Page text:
In recent years Hollywood has been the land of superhero films, special effects extravaganzas, and star-studded drama. It all fits into the mold of this industry personified by sun-soaked beaches joined with excessive glitz and glam.Go down the California coast to San Diego and you find a slightly more humble, but still highly prevalent affluent beach culture. Look no further than La Jolla and that reality is extremely evident. That’s part of what makes Daniel Destin Cretton’s film so credible. It’s not like that. But it’s important to start from the beginning to understand why that is.
Cretton, who is originally from Hawaii, came to San Diego in order to attend Point Loma Nazarene, one of these pristine waterfront getaways that also doubles as a school. Afterwards, he went through film school at San Diego State. However, in between his two stints in school, he spent some time working as staff for a short-term home for teens. It proved to be a formative experience and the jumping off point for Short Term 12.
It began as a short film for Cretton’s Master’s thesis, but with the proper funding, he turned his modest work into a full-fledged feature project. However, this is far from your typical Hollywood production and it undercuts the typical San Diego persona. Instead, this story literally bleeds with humanity flooding out of its veins like no other. In other words, it’s not your high-brow epic. It’s truthful, gritty, and inherently real. The facility pictured here feels like a more typical San Diego, depressed, humble, and full of people fighting against the currents of life.
These characters are not caricatures, but reflections of people who could very easily be real. Headlining the modest cast is Brie Larson, who is on the rise with a few more mainstream roles on the horizon. With Grace, she channels a spirit that is so affecting in a raw, visceral way. She is the catalyst of the workers who are meant to be a stabilizing force on the kids in their care. Day in and day out they must deal with angry outbursts, insubordination, and sometimes worse. It’s a difficult job, to put it lightly, and yet Grace does the work dutifully with an unfaltering mix of tough love and compassion.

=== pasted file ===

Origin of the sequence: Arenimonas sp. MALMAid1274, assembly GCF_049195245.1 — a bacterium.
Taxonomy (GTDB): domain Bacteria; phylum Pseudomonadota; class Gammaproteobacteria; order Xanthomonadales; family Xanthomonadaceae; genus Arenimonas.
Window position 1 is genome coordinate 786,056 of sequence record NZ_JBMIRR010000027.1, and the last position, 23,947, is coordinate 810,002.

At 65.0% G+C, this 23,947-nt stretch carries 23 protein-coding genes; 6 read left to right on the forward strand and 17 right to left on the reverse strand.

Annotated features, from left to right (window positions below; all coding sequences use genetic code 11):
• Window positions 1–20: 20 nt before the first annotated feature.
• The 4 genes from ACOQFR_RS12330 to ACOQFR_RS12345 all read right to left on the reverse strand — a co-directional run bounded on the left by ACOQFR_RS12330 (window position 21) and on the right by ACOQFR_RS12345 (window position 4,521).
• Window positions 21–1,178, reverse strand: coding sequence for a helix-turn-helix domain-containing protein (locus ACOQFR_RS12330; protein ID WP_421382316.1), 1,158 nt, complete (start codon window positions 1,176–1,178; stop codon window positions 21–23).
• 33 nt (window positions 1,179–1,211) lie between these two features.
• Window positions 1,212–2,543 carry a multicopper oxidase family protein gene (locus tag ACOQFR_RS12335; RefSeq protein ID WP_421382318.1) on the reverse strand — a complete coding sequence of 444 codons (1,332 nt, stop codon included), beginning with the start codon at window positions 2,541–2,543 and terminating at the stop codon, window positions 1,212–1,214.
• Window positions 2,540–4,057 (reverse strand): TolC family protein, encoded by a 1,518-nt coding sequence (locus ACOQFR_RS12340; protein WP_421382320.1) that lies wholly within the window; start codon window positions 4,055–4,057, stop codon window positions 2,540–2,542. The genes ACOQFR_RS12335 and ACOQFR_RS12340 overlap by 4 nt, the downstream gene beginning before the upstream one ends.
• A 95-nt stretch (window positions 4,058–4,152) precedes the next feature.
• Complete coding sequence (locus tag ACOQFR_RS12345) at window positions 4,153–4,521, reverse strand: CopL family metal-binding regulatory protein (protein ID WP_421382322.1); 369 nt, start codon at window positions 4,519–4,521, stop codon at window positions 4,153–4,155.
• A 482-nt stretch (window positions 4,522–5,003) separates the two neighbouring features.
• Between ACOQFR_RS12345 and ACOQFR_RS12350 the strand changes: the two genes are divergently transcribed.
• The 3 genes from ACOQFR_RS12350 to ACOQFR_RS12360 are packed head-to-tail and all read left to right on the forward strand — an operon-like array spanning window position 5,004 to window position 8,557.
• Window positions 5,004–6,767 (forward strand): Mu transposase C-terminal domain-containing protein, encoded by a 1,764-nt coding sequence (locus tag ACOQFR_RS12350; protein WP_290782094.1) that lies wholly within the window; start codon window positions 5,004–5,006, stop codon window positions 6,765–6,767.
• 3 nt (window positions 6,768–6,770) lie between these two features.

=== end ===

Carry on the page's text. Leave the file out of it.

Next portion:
These kids often come from the worst of family background including abuse. Grace was one of those kids herself and now she helps others with a group of staff including her partner and best friend Mason. In essence, she is their friend and champion, but behind this facade lies a girl — timid and scared. Not ready to let others in after she so readily enters into the lives of others.
The kids are a big part of this story as they deal with their baggage, but first and foremost Short Term 12 is the story of Grace. The story of how she finally learns to open up her life, to confront the pain, and allow herself to be vulnerable with the one she loves.
In so many of these characters, there are a multitude of emotions that brew in isolation. So much is pent up inside and so much goes unspoken. It’s barely hidden under the surface but always written on faces and in averted gazes. This is not a pretty film and it should not be because life rarely is the perfect portrait that movies often seem to paint. Drama is not dazzling theatricality; it’s dirty and low, besmirching all that it touches. There’s so much loneliness to be parsed through, in the adults and adolescents alike, before problems can be resolved. They are never made perfect, but the film leaves these people better than when they started. Life goes on much as it had before, and a great deal of hope is unearthed beneath all the debris. So though it might not be pretty, it is unmistakably beautiful.
The director’s unsteady handheld camera feels a little abrasive at times, but also brutally honest, spending a great deal of time on close-ups. Cretton’s script is relatively simple, still, it continually brims with harsh realities and little moments that feel terribly human. It might be Grace sitting solemnly in an abortion clinic, the brooding Marcus throwing down a heartfelt rap, or Jayden illustrating her pain through the story of an armless octopus. The minutiae work marvelously, collectively making these into people who we can truly feel for.
Many might vehemently disagree, but Short Term 12 seems to prove that all a film needs is a grain of truth mixed with some authentic humanity to be engaging. That is far more gratifying than any amount of special effects or explosions that Hollywood can manage to throw up on to the screen. Unfortunately this is a criminally underseen film and hopefully, Netflix might help change that. But if not it will take individuals championing lost clauses just like the workers in this story. They never gave up on these kids and they were willing to go the whole nine yards when everyone else had forgotten. Please do yourself a favor and do not forget Short Term 12. I certainly won’t be forgetting it anytime soon.